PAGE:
When I first started anti-racism coaching, I did what most anti-racism coaches, consultants, and educators do: I taught performative allyship.
I would come to coaching sessions and not understand why even though I pointed out how my white client acted in a racist way, they still couldn’t figure out how to stop acting in racist ways.
I felt guilty, because they came to me for help, and I couldn’t help them. My social work values and ethics really started to kick in, too. As social workers, our ethics demand that we discover ways to create solutions to societal problems.
I also noticed that I started to get emotionally triggered with a few of my clients who were in denial of their racist behaviors. This was a symptom of racial trauma and I knew that it was probably blinding me to find solutions (that work) to address their racist behaviors. This was both a rude awakening (cognitive dissonance) and also very motivating for me to resolve my racial trauma.
As I was healing from my racial trauma, which meant getting in touch with my emotional pain and letting it go, I started to see anti-racism from a radically different lens. I realized that racism is a type of criminal psychology rooted in narcissism. I realized that in order for white people to stop their racist behaviors, they need rehabilitation and reform instead of punishment. This model parallels the same model that is taught within the criminal justice system: that punishment does not reform criminal behavior. I started to wonder if anyone else had seen anti-racism the way I did, but to this day, few anti-racism educators do.
I started to realize that most anti-racism content is written by (POC) who haven’t processed their racial trauma and by white people who haven’t considered rehabilitation and reform. I believe we anti-racism professionals have gotten away with it for so long, because no one ever taught us that we needed to get healing before we started this work. I believe none of us realized the level of personal healing that would need to be done in order to help heal others.
I reached out to my fellow anti-racism professionals about this and most of them turned a blind eye and continued on their merry way. They didn’t stop for one moment to think about how their own racial trauma could affect their work as professionals. In fact, most were quite offended that I had even suggested or entertained this idea. I realized, in the end, that they were in denial as I had been previously.
There was a part of me that felt overwhelmed and was having doubts about my future as an anti-racism professional. I thought to myself “It seems like I am the only one who seems to be able to see this. How will I be able to help white people who are so used to being taught performative allyship and punishment? Are they even ready to let go of performative allyship or the desire to be punished? I’m not famous, like the influencers, will they even learn to trust me?”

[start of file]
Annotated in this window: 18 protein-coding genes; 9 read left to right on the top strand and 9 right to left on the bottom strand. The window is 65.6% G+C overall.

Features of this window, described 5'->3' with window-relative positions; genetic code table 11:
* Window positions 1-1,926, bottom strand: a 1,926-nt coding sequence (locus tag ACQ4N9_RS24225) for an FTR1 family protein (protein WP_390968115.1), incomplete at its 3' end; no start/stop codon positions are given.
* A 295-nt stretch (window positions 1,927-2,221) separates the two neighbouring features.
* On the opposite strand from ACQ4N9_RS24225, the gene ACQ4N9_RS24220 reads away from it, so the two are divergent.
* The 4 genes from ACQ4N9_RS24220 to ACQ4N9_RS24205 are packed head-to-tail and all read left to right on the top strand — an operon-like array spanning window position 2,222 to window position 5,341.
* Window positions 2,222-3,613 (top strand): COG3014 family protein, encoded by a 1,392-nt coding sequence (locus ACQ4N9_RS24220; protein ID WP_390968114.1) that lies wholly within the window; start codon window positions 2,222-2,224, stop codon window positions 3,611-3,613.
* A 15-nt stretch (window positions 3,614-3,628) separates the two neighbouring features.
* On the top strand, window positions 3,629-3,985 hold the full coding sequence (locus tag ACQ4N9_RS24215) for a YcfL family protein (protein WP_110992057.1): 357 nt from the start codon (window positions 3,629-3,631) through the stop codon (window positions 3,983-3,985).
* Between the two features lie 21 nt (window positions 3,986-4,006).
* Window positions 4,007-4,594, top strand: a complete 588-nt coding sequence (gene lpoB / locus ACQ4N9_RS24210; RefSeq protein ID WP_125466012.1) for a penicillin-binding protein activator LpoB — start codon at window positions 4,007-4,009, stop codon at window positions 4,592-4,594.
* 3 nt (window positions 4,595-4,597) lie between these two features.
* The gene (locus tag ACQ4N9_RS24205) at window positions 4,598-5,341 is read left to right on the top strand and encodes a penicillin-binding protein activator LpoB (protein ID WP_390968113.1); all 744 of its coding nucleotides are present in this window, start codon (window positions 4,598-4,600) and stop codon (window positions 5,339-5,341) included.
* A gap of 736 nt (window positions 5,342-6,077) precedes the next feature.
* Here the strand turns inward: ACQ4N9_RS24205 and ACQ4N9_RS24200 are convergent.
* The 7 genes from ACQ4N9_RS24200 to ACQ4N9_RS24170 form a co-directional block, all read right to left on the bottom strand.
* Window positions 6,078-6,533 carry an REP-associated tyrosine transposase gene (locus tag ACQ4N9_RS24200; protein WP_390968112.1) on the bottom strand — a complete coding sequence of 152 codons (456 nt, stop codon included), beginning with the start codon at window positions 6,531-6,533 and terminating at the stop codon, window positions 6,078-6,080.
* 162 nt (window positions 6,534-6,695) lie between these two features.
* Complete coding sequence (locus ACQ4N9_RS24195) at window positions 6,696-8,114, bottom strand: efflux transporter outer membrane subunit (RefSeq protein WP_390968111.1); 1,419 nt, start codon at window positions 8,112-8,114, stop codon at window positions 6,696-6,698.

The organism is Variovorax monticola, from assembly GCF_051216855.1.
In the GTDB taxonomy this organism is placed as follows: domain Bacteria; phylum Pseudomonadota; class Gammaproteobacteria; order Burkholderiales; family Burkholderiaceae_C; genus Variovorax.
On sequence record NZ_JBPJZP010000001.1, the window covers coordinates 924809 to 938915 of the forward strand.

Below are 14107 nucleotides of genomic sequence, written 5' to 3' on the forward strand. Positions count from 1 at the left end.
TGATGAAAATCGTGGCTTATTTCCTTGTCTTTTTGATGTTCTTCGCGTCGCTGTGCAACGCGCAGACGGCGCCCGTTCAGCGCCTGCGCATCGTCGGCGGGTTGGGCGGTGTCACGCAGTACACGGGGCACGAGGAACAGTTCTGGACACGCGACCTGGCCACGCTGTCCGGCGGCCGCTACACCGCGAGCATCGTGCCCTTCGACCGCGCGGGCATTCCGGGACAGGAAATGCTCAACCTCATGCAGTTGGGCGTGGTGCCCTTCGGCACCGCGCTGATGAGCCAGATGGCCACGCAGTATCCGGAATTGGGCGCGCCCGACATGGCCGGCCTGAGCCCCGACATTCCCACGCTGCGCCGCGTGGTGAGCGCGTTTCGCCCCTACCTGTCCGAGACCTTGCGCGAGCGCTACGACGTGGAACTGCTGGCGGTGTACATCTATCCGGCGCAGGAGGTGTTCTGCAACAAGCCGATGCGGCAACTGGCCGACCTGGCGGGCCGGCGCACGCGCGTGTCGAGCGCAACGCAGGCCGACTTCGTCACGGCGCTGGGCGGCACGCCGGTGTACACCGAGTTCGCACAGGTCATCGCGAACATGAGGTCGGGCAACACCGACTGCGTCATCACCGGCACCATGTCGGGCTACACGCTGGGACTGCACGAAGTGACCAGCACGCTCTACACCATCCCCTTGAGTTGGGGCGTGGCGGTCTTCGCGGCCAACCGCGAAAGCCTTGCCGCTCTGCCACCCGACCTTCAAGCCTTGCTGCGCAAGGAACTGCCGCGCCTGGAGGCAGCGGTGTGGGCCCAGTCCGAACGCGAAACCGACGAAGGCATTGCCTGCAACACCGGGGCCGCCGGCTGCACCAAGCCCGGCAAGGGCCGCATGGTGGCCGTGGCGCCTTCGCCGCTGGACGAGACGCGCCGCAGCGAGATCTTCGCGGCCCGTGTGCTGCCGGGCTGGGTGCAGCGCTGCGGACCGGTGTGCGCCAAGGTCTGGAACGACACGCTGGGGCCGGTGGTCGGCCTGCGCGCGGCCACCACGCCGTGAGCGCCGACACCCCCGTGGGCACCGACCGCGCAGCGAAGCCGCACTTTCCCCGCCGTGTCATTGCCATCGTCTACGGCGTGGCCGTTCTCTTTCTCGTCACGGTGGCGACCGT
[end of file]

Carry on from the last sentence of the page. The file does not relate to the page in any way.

I hired Annie Schuessler as my business coach, and we worked through a lot of my issues of imposter syndrome and insecurity in order to speak my truth.
After I unpacked and overcame my my deep-rooted fear of being socially rejected, a rebel, and outsider to anti-racism, I took the plunge and created my first anti-racism coaching program.
I decided to call it the Racist Signature Method. I called it this, because each of my white clients reacted to racial triggers in either denial, intellectualizing, saviorism, perfectionism, projection, rejecting their whiteness, or in a form of anti-racism leadership in a combination (pattern) of 42 different ways.
Each white client of mine had their own unique story of how and why they reacted in racist ways and it was always rooted in trauma. I started to realize that their unresolved trauma prevented them from learning how to stop acting in racist ways. They had been accused of being racist for acting out in “white fragility”, “white tears”, and “white centering”, but the reality, is that they needed a safe place to explore their racist behaviors and how it was connected to unresolved trauma in a rehabilitative environment.
White people are often told that they do not deserve to have a safe place, because they have created unsafe spaces for people of color (POC) their entire lives. The truth, though, is that unless white people learn to explore their whiteness, their feelings, their traumas, and their racist behaviors in a rehabilitative (safe) environment, then they’re going to continue to act out in racist ways.
Showing compassion to white people in the midst of their deeply unresolved guilt and shame meant I was going to be accused by mainstream anti-racism professionals of “colorism” and of not being in solidarity with them. I knew they would see me as someone who betrayed my own people, but in the end, I felt that it was more important to do what was right than to avoid conflict and be a part of the “good ol’ girls” anti-racism club.
I experienced being bullied by my fellow (POC) who were more popular and mainstream, but in the end, I never let this stop me from speaking the truth about what works and what doesn’t work when it comes to anti-racism work.
I knew that this work needed to come out, because it wasn’t about me. It was about helping humanity end interracial violence.
I teach anti-racism without shame and with loving compassion for my fellow human beings. We all have things we are ashamed of, and it is in those dark nights of the soul, that we convince ourselves that we do not deserve love or compassion.
I reform the perpetrators of racism to learn to love themselves so that they can learn to love people of color (POC) authentically, and in so doing, love all of humanity on the deepest of levels.